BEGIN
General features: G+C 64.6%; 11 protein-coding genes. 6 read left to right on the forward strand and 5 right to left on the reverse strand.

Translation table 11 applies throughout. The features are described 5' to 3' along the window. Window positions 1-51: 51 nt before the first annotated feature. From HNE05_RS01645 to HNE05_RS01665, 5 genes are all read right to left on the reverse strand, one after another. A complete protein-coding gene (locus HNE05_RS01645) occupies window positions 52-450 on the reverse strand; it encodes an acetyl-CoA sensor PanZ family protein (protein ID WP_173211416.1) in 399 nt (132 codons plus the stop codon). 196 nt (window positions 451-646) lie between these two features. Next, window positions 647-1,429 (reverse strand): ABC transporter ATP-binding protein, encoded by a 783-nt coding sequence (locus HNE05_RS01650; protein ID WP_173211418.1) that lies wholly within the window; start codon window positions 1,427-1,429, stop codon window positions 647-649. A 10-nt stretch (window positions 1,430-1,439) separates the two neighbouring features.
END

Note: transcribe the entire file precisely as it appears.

General features: G+C 64.6%; 11 protein-coding genes. 6 read left to right on the forward strand and 5 right to left on the reverse strand.

Translation table 11 applies throughout. The features are described 5' to 3' along the window. Window positions 1-51: 51 nt before the first annotated feature. From HNE05_RS01645 to HNE05_RS01665, 5 genes are all read right to left on the reverse strand, one after another. A complete protein-coding gene (locus HNE05_RS01645) occupies window positions 52-450 on the reverse strand; it encodes an acetyl-CoA sensor PanZ family protein (protein ID WP_173211416.1) in 399 nt (132 codons plus the stop codon). 196 nt (window positions 451-646) lie between these two features. Next, window positions 647-1,429 (reverse strand): ABC transporter ATP-binding protein, encoded by a 783-nt coding sequence (locus HNE05_RS01650; protein ID WP_173211418.1) that lies wholly within the window; start codon window positions 1,427-1,429, stop codon window positions 647-649. A 10-nt stretch (window positions 1,430-1,439) separates the two neighbouring features.